Berwick, N. S., Wednesday Evening, January 15, 1930

Letters To The Editor

Nova Scotia’s Destiny Is Upon The Sea

Editor The Register:

"The Man About Town," in your issue of Jan. 1st, 1930, expresses his pleasure that the day of the wooden ships and attendant conditions is past in Nova Scotia. He states that there is more cargo landed in Halifax from liners and freighters in one week now than was landed from the old wooden ships in one year. That statement is of course somewhat metaphorical. Those old ships were owned in Nova Scotia, officered and manned by Nova Scotians. The profits derived from their voyages were returned to Nova Scotia. The old ships sailed out of every port in the Province, were outfitted in their home ports and were laden with the varied products of Nova Scotia farms, forests, mines and the sea. At every seaport there was a ready market for the products of many industries and labor.

Concentration of business in Halifax alone is economically unsound. A Norwegian ship in Nova Scotia, loading 3,000,000 feet of deal in one week, doing a whole summer’s work in a few days, is a startling revelation of Nova Scotian commercial decadence. Norwegian navigation laws and shipping conditions and wage scales are such as would not be tolerated on Nova Scotian ships nor by Canadian marine law.

The United States, following the Civil War adopted a protective tariff policy and as a result her commercial carriers disappeared from the seas. About the same time Nova Scotia abrogated her right to control her own fiscal policy, and the policy of protection in 1878 drove us from the sea.

All this took place coincident with the change from wood to iron and steel. Nova Scotia, from her situation, her latent resources and the sea-faring adaptability of her people, was pre-eminently the country fitted to take full advantage of the transition, but he policy of high tariffs completely precluded this.

Nova Scotia in the old days, whose passing is so joyously hailed, in 1864 had an overseas water home trade amounting to $80,000,000; over $30,000,000 of our products were sold in European markets, the remainder chiefly in the United States and the West Indies.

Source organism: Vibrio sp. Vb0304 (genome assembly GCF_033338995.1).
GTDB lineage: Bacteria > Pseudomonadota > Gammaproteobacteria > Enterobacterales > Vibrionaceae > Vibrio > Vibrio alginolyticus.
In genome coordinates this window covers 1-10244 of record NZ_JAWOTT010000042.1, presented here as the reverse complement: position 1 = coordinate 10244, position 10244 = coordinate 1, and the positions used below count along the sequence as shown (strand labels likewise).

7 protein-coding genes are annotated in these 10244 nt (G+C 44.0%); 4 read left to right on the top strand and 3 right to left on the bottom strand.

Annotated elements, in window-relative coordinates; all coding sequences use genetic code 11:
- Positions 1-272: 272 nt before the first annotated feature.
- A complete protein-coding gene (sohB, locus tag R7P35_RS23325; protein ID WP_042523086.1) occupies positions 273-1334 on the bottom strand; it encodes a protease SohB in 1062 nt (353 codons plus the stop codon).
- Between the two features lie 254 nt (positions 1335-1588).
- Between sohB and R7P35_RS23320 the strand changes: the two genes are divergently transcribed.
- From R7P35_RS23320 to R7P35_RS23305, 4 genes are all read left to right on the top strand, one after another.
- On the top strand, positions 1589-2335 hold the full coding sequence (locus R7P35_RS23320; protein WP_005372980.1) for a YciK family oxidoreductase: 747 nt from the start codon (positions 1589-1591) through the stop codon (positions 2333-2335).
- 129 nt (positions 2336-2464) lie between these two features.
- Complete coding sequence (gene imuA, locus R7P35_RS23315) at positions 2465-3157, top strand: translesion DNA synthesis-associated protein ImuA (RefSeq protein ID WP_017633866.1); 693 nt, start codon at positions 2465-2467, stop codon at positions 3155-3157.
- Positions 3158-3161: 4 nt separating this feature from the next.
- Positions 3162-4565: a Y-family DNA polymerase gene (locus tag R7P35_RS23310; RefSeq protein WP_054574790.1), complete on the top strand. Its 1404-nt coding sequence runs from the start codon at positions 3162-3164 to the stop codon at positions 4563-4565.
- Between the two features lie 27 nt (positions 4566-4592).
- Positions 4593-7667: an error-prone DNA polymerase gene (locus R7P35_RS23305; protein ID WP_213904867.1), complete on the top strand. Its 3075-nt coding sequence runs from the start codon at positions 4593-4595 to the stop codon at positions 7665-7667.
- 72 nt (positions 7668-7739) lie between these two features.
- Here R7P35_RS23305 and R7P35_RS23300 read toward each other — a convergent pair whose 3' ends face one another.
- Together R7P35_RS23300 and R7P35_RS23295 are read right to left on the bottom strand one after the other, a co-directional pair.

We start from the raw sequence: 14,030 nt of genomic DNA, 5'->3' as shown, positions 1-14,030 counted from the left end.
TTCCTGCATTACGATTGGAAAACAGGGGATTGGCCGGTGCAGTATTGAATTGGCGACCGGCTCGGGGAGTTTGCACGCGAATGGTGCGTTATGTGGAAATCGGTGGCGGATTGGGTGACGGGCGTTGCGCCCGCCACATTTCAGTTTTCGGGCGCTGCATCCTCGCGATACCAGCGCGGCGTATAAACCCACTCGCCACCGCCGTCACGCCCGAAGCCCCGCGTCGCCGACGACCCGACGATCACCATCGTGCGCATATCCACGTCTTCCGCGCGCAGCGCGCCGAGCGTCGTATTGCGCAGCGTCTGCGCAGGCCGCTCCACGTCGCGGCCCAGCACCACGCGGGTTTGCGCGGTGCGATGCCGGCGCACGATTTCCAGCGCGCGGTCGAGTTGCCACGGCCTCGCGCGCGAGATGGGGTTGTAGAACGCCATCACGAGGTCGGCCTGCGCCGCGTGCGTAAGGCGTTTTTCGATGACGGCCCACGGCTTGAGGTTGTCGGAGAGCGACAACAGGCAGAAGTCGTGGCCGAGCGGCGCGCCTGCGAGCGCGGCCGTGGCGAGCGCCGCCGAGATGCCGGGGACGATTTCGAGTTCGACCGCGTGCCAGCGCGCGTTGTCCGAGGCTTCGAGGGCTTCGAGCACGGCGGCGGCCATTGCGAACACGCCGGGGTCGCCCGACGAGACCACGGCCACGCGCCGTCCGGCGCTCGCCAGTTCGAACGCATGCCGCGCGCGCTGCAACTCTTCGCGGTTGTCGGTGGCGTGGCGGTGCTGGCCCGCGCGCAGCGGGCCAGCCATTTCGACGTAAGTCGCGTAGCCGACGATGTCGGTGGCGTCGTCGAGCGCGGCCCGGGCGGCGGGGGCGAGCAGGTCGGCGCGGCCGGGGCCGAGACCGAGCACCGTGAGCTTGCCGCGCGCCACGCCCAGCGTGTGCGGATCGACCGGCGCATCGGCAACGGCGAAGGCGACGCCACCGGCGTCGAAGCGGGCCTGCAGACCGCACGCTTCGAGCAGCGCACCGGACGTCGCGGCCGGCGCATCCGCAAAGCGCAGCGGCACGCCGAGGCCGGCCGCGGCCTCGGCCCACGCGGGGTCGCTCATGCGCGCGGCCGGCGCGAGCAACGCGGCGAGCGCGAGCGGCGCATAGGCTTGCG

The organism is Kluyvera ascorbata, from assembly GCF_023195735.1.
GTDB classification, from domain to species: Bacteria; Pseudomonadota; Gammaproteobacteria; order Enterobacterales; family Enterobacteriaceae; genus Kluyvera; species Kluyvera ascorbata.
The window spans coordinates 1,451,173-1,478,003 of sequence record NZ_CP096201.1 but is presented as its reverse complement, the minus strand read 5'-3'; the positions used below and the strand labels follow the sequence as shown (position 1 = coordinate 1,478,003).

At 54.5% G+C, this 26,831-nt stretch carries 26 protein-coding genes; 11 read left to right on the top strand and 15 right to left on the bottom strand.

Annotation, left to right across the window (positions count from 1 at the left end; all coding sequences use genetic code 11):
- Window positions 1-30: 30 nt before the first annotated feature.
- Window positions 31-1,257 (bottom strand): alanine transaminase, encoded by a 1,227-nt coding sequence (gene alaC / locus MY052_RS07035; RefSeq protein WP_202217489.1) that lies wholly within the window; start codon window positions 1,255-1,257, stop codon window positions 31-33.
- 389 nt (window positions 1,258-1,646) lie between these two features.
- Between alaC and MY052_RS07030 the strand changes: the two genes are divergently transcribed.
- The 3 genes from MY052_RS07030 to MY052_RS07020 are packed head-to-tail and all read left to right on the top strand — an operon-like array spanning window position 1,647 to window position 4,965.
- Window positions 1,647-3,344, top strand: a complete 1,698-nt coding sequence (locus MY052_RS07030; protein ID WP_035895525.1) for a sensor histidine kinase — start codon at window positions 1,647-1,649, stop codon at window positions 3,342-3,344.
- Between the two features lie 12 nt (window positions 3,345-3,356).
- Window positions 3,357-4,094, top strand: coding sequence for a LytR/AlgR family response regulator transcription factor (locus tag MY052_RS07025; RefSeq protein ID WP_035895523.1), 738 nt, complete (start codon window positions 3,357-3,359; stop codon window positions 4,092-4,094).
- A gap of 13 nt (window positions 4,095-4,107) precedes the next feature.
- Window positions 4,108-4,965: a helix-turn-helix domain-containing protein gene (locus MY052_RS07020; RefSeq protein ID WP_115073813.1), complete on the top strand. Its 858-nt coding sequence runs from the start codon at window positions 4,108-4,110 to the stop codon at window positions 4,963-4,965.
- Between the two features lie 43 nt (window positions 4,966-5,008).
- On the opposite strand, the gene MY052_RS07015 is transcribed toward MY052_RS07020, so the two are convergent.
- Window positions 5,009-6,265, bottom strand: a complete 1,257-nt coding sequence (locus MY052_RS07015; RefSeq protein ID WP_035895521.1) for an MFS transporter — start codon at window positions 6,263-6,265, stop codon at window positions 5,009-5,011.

This great volume of commerce was almost wholly carried in N. S. ships. How much of that trade is the Province doing today?

Had this condition continued N. S. should be doing a like business to the value of 125,000,000 or over. Shipbuilding as an industry has not been replaced by any other. It has simply disappeared and is a total loss.

The statement that coal mining, steel, iron or paper manufacturing displaced shipbuilding is an expression of the rankest fallacy. All this would have come in a greater measure, as additional business, had N. S. endured as a ship-builder. The old conditions of an evenly and generally distributed industrial activity would have been increased to an almost inconceivable extent. Our industrial centres would be teeming cities and marts of commerce, instead of struggling strangled victims, subjects for endless commissions of enquiry.

Assuredly this is no time to quit in despair. But incontrovertibly Nova Scotia’s destiny is upon the sea, and to the sea she must return. To the sea she will return, when her own people with a united voice demand the right to fulfil their own destiny. A spirit is abroad that will bring this to pass far sooner than those whose vision is obscured by Norwegian ships, and those who seek to confound that greatest of all teachers – experience – are seemingly aware.

Frank A. Bolser


The Register,

Wednesday Evening, January 15, 1930

PROMINENT MASTER MARINER DIES

Captain William McBride Of Kentville Passed Away Friday Night – Was Native Of Harborville.

Captain William McBride, one of Kentville’s most prominent citizens, passed away on Friday evening, Jan. 10th, following a three week’s illness. Captain McBride, who was 65 years of age, was the son of the late Captain Samuel McBride of Harborville. From early youth he followed the sea, rising from cabin boy to master of the United Fruit Company steamers until his return from the sea twenty-five years ago.

When the war broke out Captain McBride immediately volunteered for service and was captain of a number of transport ships conveying Canadian troops overseas. He was prominent in civic affairs in the Town of Kentville, being for fifteen years a member of the Town Council. He was a member of Kentville Lodge No. 58 A. F. & A. M., and of the United Church.

Beside his wife, who was a daughter of the late John Redden of Kentville, he is survived by two sons, John McBride of Berwick, and Malcolm in the Southern United States; one daughter, Mrs. Marion Evans, Dietician at the Nova Scotia Sanatorium; three brothers, Audber, of Boston Mass.; Fred, of North Adams, Mass., and Captain George of New Orleans; also two sisters, Mrs. Emma Connors and Mrs. D. B. Parker, Harborville. One brother, Captain Charles I. McBride, of Waterville, predeceased him about a year ago.

The funeral was held from the residence on Sunday at 2.30 o’clock, conducted by the Rev. A. A. McLeod, pastor of the United Church and the Masonic Order, of which the deceased was a highly esteemed member. The Masons also took charge at the grave. Eight of his fellow Masons were pall-bearers. The funeral was largely attended and the floral offerings were many and very beautiful.


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